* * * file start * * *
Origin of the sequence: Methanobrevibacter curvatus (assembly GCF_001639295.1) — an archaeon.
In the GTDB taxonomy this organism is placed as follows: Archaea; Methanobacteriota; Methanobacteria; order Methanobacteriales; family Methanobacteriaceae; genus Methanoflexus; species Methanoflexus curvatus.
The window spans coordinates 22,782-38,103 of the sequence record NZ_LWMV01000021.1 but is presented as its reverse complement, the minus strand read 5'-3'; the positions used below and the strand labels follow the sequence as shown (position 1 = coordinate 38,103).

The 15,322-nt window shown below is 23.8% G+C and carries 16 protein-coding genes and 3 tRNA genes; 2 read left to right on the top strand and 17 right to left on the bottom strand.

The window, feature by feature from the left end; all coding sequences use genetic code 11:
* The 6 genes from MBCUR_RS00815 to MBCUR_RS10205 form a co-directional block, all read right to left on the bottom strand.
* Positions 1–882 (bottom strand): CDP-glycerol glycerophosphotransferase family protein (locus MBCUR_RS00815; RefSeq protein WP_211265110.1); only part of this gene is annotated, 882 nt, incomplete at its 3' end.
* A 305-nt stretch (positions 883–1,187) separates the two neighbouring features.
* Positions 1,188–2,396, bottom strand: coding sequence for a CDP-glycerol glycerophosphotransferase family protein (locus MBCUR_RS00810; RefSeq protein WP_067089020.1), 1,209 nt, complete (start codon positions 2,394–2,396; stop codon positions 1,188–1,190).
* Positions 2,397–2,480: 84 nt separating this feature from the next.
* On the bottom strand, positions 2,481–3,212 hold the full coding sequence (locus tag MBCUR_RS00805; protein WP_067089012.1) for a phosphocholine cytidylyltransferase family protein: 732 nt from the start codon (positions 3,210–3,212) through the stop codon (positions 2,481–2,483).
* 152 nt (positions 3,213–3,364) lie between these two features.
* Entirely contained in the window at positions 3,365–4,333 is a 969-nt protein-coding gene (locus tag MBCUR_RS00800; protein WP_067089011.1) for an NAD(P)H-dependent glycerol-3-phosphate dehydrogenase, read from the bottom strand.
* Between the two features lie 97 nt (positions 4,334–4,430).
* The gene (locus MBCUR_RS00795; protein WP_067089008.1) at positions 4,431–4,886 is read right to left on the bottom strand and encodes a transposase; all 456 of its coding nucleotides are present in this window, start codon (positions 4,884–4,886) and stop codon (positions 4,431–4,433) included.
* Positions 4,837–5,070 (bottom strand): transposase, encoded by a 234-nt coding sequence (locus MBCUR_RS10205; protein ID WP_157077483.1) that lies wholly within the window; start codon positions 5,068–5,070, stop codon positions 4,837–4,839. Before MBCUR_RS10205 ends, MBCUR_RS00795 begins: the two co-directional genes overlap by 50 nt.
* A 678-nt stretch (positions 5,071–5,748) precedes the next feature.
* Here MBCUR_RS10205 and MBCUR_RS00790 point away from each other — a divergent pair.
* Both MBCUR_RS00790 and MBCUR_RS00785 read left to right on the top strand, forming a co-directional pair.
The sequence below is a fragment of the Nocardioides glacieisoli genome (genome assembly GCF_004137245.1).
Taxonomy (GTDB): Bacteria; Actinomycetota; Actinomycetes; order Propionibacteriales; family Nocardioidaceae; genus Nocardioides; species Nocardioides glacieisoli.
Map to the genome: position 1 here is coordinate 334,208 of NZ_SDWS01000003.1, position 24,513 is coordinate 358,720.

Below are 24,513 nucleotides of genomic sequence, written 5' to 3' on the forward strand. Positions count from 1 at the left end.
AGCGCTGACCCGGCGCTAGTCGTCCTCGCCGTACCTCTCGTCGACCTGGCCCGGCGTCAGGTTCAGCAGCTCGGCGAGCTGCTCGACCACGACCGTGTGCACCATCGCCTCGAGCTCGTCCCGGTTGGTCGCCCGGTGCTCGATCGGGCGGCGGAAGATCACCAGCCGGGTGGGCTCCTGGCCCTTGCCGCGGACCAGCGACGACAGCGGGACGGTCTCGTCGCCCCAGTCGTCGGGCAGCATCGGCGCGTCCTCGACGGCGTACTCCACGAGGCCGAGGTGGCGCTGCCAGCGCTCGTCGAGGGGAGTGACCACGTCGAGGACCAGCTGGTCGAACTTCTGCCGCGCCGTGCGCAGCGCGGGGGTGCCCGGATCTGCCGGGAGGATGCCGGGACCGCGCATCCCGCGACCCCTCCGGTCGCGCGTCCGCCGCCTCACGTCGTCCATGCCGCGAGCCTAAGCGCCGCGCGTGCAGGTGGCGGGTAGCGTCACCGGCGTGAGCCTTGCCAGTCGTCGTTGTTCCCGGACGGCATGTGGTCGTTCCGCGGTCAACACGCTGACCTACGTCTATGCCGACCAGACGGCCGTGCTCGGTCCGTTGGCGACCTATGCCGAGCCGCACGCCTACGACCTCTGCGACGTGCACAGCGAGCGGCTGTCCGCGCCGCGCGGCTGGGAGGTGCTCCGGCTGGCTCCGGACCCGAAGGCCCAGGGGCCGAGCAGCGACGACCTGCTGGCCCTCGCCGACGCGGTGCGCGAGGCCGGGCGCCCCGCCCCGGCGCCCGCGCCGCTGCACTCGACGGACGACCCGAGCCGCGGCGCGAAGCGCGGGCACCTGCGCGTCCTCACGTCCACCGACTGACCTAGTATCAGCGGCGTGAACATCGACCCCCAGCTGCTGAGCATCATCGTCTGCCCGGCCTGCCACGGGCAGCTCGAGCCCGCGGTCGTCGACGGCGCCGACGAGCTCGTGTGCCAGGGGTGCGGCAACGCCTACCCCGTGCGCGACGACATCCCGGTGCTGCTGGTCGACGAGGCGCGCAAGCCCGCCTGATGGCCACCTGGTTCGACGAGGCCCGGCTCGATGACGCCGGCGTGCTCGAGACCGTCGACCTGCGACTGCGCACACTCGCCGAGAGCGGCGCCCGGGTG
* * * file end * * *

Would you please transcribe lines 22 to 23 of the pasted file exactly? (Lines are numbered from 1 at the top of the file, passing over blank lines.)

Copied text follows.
Map to the genome: position 1 here is coordinate 334,208 of NZ_SDWS01000003.1, position 24,513 is coordinate 358,720.

Below are 24,513 nucleotides of genomic sequence, written 5' to 3' on the forward strand. Positions count from 1 at the left end.